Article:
Loggerheads to launch from Brevard to compete in Tour de Turtles
No “doping” for these long-distance paddlers, just fueling up on whatever hard-shelled conch and whelks their loggerheads can crush.
They’ll need all the energy they can muster to win the “Tour de Turtles” -- a sea turtle marathon modeled after the Tour de France.
On Sunday, conservationists plan to send off two female loggerhead sea turtles from the Archie Carr National Wildlife Refuge to compete in the race, according to Local 6 news partner Florida Today.
With satellite transmitters glued to their shells, they’ll flipper-flap into the Atlantic, competing with several other turtles released around the same time throughout Florida and the Caribbean.
The winner of the race used to be the first turtle to swim about 1,600 miles. But to equalize the playing field for the different-sized turtle species that compete, last year the event changed the winner to whichever turtle swims the farthest in three months.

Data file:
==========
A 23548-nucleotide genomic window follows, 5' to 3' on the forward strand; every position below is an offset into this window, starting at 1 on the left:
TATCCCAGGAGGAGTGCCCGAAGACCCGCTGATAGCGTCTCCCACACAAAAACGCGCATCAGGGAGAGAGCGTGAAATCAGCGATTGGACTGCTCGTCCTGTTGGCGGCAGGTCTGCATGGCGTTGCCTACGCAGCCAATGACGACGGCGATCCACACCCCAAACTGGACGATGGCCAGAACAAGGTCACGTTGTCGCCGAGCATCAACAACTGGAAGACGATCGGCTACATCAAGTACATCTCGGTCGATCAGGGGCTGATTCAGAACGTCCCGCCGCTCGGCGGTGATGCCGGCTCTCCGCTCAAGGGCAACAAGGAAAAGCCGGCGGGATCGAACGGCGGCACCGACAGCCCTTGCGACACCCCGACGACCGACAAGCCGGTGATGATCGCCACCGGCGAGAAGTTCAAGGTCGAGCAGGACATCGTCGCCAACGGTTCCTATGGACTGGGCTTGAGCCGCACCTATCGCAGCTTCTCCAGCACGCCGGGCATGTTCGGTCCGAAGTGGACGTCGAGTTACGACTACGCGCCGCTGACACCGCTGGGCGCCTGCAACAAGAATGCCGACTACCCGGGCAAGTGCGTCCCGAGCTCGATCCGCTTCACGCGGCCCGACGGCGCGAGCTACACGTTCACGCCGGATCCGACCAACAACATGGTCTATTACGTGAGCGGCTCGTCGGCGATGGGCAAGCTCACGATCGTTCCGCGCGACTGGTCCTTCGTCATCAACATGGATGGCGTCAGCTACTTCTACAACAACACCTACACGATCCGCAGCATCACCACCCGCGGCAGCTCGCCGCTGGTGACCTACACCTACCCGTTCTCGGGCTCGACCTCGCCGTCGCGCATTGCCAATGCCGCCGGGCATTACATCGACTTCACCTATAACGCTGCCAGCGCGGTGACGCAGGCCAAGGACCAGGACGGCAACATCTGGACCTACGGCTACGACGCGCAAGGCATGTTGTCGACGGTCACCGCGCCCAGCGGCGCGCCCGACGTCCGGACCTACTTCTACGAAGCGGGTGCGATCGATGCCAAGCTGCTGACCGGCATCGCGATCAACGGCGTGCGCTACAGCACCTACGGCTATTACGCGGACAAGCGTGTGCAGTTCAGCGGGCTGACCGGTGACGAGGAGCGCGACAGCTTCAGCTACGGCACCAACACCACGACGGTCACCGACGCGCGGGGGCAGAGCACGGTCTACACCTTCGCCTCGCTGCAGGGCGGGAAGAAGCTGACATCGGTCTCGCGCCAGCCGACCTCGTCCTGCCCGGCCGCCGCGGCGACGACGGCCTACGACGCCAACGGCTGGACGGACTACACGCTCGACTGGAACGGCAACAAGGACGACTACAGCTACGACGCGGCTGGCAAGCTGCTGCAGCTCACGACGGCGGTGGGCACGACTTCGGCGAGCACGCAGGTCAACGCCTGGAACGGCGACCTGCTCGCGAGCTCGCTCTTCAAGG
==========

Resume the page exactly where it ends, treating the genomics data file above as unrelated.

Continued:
The prize: “Fame and glory,” said Rocio Johnson, spokesperson for Sea Turtle Conservancy, a nonprofit group based in Gainesville. “We’re really excited for this year.”
The race is to raise awareness about turtle conservation and to study sea turtle migration.
The turtles all are equipped with satellite transmitters glued to their shells, so researchers, students and fans can track them at www.tourdeturtles.org.
Researchers rarely recover the $2,000 to $3,000 satellite transmitters, which typically last up to two years. But the transmitters provide valuable scientific data on the turtles’ migratory routes and foraging grounds.
The Sea Turtle Conservancy and University of Central Florida researchers will attach the transmitters on two loggerhead sea turtles at the Barrier Island Center, within the Carr refuge.
Sunday’s Tour de Turtles release event at the Barrier Island Center is free and open to the public.
Since the launch of Tour de Turtles in 2008, the Sea Turtle Conservancy has released 25 loggerhead sea turtles outfitted with satellite transmitters from the Carr refuge, located in Brevard and Indian River counties.